Even if you’ve never heard one, you probably know about podcasts – downloadable audio files on a variety of topics, from crime to comedy, politics to pop culture. A recent New York magazine cover story on the podcast phenomenon estimated there are now about 660,000 podcasts in production, reaching more than 60 million listeners.

Podcasting was born in the mid-2000s, shortly after the first portable mp3 players hit the market. The word “podcast” is a portmanteau of “broadcast” and “iPod,” making it a somewhat archaic term, as nowadays most of us listen to them on smartphones, not iPods.

Associations have begun discovering the power of podcasts as a tool to reach members, other stakeholders and the public. We don’t expect them to replace other communications media, but they can go places where others can’t – literally.

Unlike videos and webinars that are best watched, and newsletters that must be read, podcasts don’t require eyeballs – just ears. They can be consumed in the car, on the job, at the gym and anywhere else a smartphone can go.

Podcasts are not only portable; they’re flexible. They can be any length, from a few minutes to an hour or more. The format can be adjusted to suit the content – lecture, conversation, interview, documentary or whatever your imagination can come up with.

Podcast listeners are highly engaged. They are actively listening to the material, not using it as the spoken-word equivalent of background music. And they act on what they hear: In a 2016 survey of podcast listeners by the Interactive Advertising Bureau and Edison Research, 65 percent said they would be willing to purchase a product or service advertised on a favorite podcast. Another survey by Midroll Media, which owns a podcasting network and a podcast ad sales company, found that 63 percent had actually purchased something advertised on a podcast.

As for content, associations have discovered multiple uses for podcasts:

Sharing association news and views: interviews or conversations with officers, board members, committee chairs, staff, sponsors and others about new developments, upcoming events, new business relationships and other issues pertinent to the membership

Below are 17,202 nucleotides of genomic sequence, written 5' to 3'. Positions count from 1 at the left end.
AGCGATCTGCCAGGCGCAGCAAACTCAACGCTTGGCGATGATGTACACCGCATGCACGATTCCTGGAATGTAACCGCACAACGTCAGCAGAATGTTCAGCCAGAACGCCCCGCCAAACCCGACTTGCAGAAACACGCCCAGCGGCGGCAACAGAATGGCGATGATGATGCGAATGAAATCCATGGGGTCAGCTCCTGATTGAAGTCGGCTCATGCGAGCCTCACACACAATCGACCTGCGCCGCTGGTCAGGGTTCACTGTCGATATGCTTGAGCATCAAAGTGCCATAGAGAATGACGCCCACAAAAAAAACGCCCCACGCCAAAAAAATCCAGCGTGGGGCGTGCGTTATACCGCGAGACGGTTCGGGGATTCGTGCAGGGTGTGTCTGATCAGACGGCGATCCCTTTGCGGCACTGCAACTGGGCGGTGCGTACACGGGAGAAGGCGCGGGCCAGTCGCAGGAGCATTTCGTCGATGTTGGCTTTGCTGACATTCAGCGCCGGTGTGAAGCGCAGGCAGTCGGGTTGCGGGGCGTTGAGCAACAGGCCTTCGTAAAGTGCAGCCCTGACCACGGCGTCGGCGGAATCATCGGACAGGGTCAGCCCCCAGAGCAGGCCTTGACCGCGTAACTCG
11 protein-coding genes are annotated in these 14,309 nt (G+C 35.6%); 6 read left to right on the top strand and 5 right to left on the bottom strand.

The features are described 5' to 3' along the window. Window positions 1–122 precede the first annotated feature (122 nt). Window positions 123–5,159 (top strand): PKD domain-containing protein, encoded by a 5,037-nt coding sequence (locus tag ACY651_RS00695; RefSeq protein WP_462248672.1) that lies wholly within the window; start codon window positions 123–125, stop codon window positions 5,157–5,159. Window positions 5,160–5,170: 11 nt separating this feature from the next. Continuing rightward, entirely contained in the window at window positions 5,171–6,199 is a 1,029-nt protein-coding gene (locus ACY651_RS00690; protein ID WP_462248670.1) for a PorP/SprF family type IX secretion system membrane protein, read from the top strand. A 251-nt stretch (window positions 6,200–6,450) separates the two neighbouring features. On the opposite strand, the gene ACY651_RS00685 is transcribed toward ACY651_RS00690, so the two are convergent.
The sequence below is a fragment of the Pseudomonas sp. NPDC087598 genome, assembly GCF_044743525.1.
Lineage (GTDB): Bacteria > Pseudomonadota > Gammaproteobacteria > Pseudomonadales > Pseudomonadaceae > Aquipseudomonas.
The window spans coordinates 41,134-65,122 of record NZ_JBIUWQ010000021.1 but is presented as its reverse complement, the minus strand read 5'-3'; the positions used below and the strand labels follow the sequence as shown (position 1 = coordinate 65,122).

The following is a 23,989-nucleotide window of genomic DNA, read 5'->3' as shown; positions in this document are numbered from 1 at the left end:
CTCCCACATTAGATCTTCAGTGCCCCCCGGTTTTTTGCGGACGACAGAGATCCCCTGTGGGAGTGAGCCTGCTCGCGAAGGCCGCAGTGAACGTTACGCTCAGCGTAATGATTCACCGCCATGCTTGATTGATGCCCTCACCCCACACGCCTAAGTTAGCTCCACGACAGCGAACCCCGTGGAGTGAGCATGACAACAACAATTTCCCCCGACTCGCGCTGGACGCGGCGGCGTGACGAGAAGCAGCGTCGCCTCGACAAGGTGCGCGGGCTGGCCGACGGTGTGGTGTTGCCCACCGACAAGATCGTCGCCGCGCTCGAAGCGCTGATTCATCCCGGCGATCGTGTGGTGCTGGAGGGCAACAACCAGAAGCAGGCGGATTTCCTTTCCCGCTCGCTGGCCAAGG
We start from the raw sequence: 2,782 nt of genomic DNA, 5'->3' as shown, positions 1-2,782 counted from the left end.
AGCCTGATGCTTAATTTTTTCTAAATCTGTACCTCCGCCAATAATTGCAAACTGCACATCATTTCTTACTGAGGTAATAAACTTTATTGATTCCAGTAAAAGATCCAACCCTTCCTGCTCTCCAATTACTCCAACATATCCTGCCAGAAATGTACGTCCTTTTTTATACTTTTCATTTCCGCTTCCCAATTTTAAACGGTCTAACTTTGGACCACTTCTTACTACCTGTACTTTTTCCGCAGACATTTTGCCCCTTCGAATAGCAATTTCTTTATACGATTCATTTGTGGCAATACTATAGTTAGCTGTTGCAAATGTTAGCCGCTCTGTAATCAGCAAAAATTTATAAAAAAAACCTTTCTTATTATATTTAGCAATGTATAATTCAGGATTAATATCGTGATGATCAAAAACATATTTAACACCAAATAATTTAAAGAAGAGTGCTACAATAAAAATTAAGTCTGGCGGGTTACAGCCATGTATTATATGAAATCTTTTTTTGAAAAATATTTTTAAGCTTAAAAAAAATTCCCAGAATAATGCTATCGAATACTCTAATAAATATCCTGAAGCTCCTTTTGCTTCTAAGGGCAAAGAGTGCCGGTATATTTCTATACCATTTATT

Disseminating industry news, such as new laws and technologies affecting members’ day-to-day operations and news stories relevant to the work they do

Public information: “ask the expert” segments, behind-the-scenes stories from the industry or profession the association represents, pointers on choosing a dealer or provider, and reasons to choose an association member

All of the above. Some industry insider podcasts attract attention from listeners who are not the target audience. In an article for the American Society of Association Executives, Mark Athitakis cites “Convenience Matters,” a podcast by the National Association of Convenience Stores that encompasses both shop talk and general interest material.

“ ‘Convenience Matters’ has done a deep dive into the naming of convenience stores — why all those odd spellings of ‘quick’ and ‘easy’? — and interviewed a man who successfully maintained a healthy diet for a month on convenience-store food alone,” he writes. “That mix of eclectic but relevant fare has earned NACS a steady audience for its weekly podcast, which draws about 2,000 downloads every month.”

For Dr. Vincent Racaniello, a microbiologist at Columbia University, the numbers are even more impressive. In partnership with the American Society for Microbiology, Racaniello hosts three weekly podcasts, “This Week in Virology,” “This Week in Microbiology” and “This Week in Parasitism.” Each new episode gets about 5,000 downloads on the day it is released, up to around 20,000 a month.

Those aren’t all scientists or ASM members either – in fact, they account for only a third of his listeners, he tells Athitakis. “We get lots of laborers. We get truck drivers, mail delivery people, we get policemen.”

If you’re interested in taking your association down the podcast path, familiarizing yourself with other podcasts related to your field is a good starting point. The iPhone has a podcast app that lets you search for content as well as play it. Android users can find podcasts in the Google Play store. Music apps such as Spotify and iHeartRadio also host them.

Listen with a critical ear – ask yourself what you like and dislike about each podcast, how valuable you find the content, and how your association’s podcast could supplement the content that’s already out there.

Once you’re ready to get started, has a wealth of information, including this article that covers everything from determining your podcast’s mission and target audience to choosing hardware and software and uploading your podcast to the internet.

Share the finished product with us on ADG’s social media – we’ll help you get the word out.